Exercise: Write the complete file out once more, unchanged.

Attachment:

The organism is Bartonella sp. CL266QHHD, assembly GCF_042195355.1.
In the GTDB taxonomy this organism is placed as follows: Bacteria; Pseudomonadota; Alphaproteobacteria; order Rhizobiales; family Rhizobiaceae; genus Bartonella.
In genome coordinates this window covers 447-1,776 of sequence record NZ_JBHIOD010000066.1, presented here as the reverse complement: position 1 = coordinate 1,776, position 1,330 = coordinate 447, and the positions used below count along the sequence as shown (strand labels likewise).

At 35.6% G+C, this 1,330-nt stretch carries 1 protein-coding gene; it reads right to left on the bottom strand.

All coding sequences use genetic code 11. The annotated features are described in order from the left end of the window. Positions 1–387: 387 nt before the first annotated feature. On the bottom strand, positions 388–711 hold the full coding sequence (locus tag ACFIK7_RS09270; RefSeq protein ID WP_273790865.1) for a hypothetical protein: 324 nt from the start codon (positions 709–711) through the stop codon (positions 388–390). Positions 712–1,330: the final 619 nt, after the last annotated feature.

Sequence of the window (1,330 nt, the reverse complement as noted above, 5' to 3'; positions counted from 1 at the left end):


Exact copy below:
The organism is Bartonella sp. CL266QHHD, assembly GCF_042195355.1.
In the GTDB taxonomy this organism is placed as follows: Bacteria; Pseudomonadota; Alphaproteobacteria; order Rhizobiales; family Rhizobiaceae; genus Bartonella.
In genome coordinates this window covers 447-1,776 of sequence record NZ_JBHIOD010000066.1, presented here as the reverse complement: position 1 = coordinate 1,776, position 1,330 = coordinate 447, and the positions used below count along the sequence as shown (strand labels likewise).

At 35.6% G+C, this 1,330-nt stretch carries 1 protein-coding gene; it reads right to left on the bottom strand.

All coding sequences use genetic code 11. The annotated features are described in order from the left end of the window. Positions 1–387: 387 nt before the first annotated feature. On the bottom strand, positions 388–711 hold the full coding sequence (locus tag ACFIK7_RS09270; RefSeq protein ID WP_273790865.1) for a hypothetical protein: 324 nt from the start codon (positions 709–711) through the stop codon (positions 388–390). Positions 712–1,330: the final 619 nt, after the last annotated feature.

Sequence of the window (1,330 nt, the reverse complement as noted above, 5' to 3'; positions counted from 1 at the left end):